Posters as a Stamp of the Auteur

by Nathan Blake

While analyzing the first promotional materials for Steven Spielberg’s The Post, I was immediately struck by the font used in the trailer and on the film’s poster. The Helvetica font was previously used in posters, trailers and opening titles for Spielberg’s Catch Me If You Can, which also starred Tom Hanks. The font also played a part in advertisements for Saving Private Ryan, though that was not the font used for titles within the film itself.

One difference between the font’s use here and the way it appeared on posters for previous Spielberg films is the use of capitalization. The Post uses capitalization, whereas in the other two posters, the stars names and the film’s title are lower case.

Intrigued by these similarities, I did some digging into who designed the posters. All three were done by BLT Communications. You can see many examples of the films they’ve recently worked on here.  They have also created the poster for Spielberg’s upcoming sci-fi adaptation Ready Player One. While scrolling through the collection of posters on BLT’s homepage, a gallery that spans all the way back to 2008, it appears Helvetica is not a font the company uses very often. Aside from Spielberg films, it is used only in the poster for Danny Boyle’s Steve Jobs.

If the use of Helvetica is something that Spielberg requested specifically for these posters, then the question becomes why? Does it have to do with a common setting, period, theme? Is it because one or more of the same actors are involved? Maybe it’s a little of each.

Before digging into this question, it is worth noting that approving poster design falls into the category of distribution, which is usually the concern of the producer. Since Spielberg and many other auteur directors are also producers on their films, it is likely they get to approve of the artwork used to promote their work.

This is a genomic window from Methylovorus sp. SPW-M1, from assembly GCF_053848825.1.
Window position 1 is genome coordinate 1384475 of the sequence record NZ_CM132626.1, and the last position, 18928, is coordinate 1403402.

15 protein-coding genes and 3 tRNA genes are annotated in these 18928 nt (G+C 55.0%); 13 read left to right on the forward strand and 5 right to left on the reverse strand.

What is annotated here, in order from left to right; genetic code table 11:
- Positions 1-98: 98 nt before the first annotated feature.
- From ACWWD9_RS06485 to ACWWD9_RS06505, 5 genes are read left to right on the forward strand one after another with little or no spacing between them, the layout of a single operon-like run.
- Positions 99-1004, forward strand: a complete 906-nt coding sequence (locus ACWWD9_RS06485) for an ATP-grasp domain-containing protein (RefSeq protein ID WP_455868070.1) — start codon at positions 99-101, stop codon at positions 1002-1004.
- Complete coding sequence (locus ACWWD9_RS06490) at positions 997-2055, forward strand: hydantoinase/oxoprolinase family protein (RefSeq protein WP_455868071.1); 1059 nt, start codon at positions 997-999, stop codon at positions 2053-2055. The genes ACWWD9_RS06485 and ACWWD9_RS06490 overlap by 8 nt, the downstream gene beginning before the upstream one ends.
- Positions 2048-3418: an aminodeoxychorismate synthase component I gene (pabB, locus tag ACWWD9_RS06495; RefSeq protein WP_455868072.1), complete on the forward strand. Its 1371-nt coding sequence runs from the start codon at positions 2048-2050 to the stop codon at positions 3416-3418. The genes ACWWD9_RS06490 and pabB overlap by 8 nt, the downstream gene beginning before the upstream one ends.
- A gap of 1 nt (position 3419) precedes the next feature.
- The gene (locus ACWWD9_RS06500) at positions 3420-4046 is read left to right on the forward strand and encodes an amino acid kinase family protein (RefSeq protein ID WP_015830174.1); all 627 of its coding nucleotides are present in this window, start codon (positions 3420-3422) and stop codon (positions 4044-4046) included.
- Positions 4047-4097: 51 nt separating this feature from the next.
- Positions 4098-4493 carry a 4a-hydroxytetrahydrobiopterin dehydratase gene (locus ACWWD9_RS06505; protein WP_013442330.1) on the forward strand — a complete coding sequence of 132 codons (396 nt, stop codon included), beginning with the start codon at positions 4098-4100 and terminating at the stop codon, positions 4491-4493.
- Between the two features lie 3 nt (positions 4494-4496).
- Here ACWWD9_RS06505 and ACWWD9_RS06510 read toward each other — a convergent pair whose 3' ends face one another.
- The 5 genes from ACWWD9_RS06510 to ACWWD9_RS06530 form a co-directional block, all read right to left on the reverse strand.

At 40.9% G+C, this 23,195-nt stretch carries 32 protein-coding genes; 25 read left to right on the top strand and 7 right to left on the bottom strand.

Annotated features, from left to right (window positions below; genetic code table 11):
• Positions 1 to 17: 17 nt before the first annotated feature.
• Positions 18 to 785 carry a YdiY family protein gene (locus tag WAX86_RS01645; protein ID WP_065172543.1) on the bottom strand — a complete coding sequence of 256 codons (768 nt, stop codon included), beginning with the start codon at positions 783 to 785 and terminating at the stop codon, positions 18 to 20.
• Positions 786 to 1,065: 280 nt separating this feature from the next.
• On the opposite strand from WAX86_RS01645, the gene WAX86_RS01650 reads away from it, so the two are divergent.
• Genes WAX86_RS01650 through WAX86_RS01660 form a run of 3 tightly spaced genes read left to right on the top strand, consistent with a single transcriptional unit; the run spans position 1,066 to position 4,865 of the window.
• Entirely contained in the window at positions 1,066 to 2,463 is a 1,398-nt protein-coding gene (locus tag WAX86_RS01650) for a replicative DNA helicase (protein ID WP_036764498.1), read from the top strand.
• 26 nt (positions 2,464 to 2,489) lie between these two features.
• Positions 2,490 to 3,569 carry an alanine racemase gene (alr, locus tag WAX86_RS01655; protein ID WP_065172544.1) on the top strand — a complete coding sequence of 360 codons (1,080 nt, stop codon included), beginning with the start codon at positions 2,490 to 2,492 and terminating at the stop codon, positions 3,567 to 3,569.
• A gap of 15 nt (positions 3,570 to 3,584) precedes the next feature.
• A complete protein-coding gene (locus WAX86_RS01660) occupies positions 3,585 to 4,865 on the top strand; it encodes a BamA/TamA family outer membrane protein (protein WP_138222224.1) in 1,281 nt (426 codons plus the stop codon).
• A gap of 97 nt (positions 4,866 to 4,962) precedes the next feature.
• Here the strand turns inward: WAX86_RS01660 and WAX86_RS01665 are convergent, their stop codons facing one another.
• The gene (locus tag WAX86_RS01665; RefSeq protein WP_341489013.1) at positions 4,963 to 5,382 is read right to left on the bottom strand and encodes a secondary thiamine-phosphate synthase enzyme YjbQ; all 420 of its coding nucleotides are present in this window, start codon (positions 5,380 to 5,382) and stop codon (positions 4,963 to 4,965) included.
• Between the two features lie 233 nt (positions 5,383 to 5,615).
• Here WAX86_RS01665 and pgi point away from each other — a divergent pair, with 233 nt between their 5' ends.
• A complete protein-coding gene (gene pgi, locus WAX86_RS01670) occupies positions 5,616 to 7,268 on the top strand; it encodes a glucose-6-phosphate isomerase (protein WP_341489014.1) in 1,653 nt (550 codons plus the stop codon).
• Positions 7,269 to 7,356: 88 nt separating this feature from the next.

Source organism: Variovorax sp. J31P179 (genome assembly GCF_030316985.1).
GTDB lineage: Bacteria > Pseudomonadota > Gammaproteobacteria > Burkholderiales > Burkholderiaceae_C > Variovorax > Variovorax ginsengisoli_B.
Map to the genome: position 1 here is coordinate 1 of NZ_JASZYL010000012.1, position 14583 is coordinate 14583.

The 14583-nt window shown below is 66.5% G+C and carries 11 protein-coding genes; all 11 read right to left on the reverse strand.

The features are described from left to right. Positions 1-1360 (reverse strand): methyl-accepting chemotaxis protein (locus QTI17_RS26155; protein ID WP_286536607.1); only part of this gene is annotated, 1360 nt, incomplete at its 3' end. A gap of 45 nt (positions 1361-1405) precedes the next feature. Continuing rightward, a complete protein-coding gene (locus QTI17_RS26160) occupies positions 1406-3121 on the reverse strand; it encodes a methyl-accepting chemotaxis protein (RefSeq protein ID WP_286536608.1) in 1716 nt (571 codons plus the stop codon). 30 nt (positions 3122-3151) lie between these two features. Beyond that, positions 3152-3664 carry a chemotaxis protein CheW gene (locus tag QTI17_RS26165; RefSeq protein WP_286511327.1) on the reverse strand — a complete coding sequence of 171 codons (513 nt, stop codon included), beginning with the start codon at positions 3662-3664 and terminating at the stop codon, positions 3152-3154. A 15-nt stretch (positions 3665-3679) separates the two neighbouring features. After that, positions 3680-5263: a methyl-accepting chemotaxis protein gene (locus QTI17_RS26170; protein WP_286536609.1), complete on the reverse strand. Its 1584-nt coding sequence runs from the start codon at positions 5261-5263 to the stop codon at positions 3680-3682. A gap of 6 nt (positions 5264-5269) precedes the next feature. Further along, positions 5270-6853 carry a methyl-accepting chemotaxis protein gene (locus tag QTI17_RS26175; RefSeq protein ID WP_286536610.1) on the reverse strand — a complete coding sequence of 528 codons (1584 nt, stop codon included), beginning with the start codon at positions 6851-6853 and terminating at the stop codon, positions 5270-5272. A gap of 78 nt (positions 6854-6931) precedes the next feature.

The settings of the three films mentioned above probably has the least to do with the common font in the promotional material. Saving Private Ryan mostly took place in Europe, though it was very much a story about Americans and their experiences in WWII. Catch Me If You Can was mostly set in the U.S. in the 1960s, though Frank Abagnale Jr. did flee to Europe for a while and the film follows him for some of that journey. The Post is set in the early 1970s, during the Nixon administration, and primarily takes place in the U.S., though the trailers suggest there will be at least some of it that takes place in Vietnam. Perhaps, because these films are set in successive decades and star Tom Hanks, Spielberg is implying some loose connection between them, an ongoing American saga with one of the auteur’s favorite actors playing different roles as history unfolds. But then where does Bridge of Spies fit? In terms of period, it falls between Saving Private Ryan and Catch Me If You Can. It also stars Tom Hanks and tells another part of 20th century American history. So why no Helvetica in the poster? For one, it was not designed by BLT Communications. But more importantly, Bridge of Spies differs in one big way from the other three films.

My interpretation of the use of a different font is that it reflects the difference in viewpoint provided in the narrative. Though it still very much tells the story from the side of the Americans, Bridge of Spies is also critical of the American process at times, and forces the audience to consider the experiences of Soviet spy Rudolf Abel (played by Mark Rylance in an Oscar-winning performance).

Spielberg’s use of Helvetica in the instances mentioned above aren’t the only examples of similarities between promotional materials for his films. Check out the posters for Munich and Lincoln below. It is worth noting that both of those films were written by Tony Kushner.

Other auteur directors do this too. Check out these posters for two Alexander Payne films.

When determining if a director is an auteur, we often look at his or her canon, the actors they work with repeatedly and the unique personal stamps they place on their films. Maybe the first place to begin looking for those stamps is on movie posters.

 

 

 

 

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